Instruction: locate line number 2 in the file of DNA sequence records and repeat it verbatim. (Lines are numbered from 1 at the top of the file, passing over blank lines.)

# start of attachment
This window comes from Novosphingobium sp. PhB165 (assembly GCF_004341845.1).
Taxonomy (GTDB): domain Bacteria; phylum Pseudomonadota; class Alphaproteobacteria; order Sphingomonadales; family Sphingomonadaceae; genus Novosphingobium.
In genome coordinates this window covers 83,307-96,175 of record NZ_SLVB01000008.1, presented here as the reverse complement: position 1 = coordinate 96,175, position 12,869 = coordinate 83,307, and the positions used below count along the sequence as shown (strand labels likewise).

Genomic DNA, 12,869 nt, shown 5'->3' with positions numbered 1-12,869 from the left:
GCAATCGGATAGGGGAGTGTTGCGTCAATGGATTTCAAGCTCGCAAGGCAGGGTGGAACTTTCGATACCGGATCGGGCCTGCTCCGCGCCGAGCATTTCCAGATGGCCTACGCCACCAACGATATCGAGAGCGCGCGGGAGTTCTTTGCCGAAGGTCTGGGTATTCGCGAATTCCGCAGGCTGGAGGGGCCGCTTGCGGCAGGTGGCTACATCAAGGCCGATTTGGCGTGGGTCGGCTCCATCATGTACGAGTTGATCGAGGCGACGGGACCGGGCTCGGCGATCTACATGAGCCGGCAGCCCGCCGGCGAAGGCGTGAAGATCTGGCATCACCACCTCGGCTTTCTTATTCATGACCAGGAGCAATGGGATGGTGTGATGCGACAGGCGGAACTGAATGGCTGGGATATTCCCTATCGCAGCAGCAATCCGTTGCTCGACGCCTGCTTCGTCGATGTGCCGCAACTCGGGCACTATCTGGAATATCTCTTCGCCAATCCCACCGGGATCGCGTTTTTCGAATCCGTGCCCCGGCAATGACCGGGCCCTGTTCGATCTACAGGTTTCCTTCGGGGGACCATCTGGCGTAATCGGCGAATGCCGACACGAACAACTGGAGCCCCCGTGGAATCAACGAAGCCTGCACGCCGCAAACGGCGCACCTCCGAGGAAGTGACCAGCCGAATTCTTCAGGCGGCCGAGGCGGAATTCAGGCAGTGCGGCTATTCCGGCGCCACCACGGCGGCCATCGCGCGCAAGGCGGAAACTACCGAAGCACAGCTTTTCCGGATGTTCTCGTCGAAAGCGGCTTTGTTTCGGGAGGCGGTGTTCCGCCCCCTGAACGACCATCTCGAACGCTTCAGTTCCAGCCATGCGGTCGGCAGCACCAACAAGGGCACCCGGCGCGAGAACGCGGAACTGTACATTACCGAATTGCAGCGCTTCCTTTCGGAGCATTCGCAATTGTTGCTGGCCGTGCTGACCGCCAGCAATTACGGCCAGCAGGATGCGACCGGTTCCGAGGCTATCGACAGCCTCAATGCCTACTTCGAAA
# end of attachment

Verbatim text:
Taxonomy (GTDB): domain Bacteria; phylum Pseudomonadota; class Alphaproteobacteria; order Sphingomonadales; family Sphingomonadaceae; genus Novosphingobium.